When I first started making ceramics, I noticed an overwhelming change in my ability to focus, relax, and be in the now. Making something by hand connected me to the immediate moment in a way that I had never experienced before, and for the first time I was able to have myself with me - all of me.
This change didn’t just happen in my work, it started to permeate throughout my life generally. I started approaching everything with a much more present approach. I stopped worrying so much about things that don’t matter in the bigger scheme of things and trained myself to focus more on all the positive things in life, on all the little acts of kindness that happen around us all the time. And I let myself feel more.
I knew I felt a sense of happiness when making, and that's all I knew. I've since come across the ideologies behind "mindfulness". It was like someone else had put words to what I intuitively felt and knew to be a better approach to life. When I was making, I was there in the moment, "staying" with what I was doing and, probably for the first time, I stopped running away from things and I stopped looking for the next fix that would fill the emptiness that I was feeling inside.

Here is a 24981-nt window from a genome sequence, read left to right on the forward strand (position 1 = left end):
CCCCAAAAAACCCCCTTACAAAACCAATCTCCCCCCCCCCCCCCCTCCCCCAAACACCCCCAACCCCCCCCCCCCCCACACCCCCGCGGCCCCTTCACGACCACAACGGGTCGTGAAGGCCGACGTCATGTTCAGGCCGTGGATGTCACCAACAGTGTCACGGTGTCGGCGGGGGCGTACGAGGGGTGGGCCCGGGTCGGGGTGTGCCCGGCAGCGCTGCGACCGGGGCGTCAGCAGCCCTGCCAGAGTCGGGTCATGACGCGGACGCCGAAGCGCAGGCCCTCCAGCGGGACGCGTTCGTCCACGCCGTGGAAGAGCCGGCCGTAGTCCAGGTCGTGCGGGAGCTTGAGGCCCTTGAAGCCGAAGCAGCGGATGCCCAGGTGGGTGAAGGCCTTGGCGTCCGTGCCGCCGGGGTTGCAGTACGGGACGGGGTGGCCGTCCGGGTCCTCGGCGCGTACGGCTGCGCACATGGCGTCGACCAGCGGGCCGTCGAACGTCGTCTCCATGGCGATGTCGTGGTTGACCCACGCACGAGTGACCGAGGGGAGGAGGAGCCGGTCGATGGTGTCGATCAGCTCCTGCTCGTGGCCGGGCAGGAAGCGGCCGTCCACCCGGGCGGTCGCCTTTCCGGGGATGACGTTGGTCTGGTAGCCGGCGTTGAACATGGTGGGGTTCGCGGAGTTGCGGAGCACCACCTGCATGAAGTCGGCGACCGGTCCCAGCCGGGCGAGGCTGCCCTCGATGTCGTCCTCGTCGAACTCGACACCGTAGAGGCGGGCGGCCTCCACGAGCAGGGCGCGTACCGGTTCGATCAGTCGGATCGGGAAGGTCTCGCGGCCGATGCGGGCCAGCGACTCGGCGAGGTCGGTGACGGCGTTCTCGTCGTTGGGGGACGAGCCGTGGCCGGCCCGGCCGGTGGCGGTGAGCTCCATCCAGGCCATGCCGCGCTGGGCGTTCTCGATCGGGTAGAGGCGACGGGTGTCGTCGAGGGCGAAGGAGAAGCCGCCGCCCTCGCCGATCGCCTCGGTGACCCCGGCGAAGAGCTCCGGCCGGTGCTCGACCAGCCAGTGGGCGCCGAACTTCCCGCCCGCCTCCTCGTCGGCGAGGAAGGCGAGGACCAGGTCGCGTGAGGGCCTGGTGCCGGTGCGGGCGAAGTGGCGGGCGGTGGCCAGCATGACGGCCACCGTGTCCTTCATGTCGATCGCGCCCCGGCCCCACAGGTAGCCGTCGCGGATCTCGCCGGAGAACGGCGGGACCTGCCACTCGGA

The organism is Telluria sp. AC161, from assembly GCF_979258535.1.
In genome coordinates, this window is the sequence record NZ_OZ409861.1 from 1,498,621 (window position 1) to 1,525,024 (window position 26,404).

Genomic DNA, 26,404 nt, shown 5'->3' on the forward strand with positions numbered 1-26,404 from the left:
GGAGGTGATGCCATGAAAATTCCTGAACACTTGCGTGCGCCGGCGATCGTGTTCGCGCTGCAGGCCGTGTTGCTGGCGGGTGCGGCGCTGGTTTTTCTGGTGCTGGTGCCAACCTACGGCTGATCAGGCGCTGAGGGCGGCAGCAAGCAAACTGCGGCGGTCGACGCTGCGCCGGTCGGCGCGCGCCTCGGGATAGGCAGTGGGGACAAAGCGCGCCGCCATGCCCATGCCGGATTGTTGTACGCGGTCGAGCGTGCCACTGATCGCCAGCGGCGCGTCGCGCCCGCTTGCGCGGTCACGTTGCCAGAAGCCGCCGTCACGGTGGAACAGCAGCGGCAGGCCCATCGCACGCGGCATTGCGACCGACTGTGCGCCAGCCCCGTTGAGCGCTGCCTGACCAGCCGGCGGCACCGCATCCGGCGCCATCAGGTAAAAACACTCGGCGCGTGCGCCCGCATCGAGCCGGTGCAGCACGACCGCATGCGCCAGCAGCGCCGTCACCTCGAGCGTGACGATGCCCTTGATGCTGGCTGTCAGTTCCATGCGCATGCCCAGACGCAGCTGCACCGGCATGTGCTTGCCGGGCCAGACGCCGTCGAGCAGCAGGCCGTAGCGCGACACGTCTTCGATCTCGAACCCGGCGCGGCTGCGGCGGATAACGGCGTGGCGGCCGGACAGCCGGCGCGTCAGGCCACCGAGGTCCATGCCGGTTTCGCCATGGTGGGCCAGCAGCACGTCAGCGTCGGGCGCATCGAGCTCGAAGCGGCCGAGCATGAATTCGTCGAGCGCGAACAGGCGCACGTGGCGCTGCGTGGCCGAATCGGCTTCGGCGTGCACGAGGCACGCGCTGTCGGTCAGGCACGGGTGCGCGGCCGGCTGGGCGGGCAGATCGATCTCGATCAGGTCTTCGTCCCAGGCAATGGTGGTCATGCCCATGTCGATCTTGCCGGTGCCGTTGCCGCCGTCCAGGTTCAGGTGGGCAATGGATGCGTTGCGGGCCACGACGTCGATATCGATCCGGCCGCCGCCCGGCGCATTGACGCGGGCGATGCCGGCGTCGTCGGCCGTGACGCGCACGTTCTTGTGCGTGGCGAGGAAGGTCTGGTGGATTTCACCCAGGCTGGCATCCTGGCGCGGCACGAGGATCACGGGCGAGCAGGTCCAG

I slowed down and started noticing all the little things in my life that gave me a sense of meaning and fulfilment; a smile from a passerby, the sun warming my face on the bus, a hug from a friend at the studio, a stranger picking up the papers I dropped in a shop - all the little miracles of life and the kindness in the world that so many of us are too busy to notice because we are living in a society that has become obsessed with success, happiness, beauty, achievements and instant gratification.
I still have days when I don't manage to focus on the kindness around me and I feel stressed and overwhelmed. I then try to remind myself of this important fact: being busy and stressed is a choice, just as slowing down is. I try to remind myself of this every time I start to feel my mind speeding up or tripping over itself, overwhelming my head with thoughts flooding in. In those moments, I choose to stop, take a step back from it all, and if I’m really struggling, stick my hands in some clay.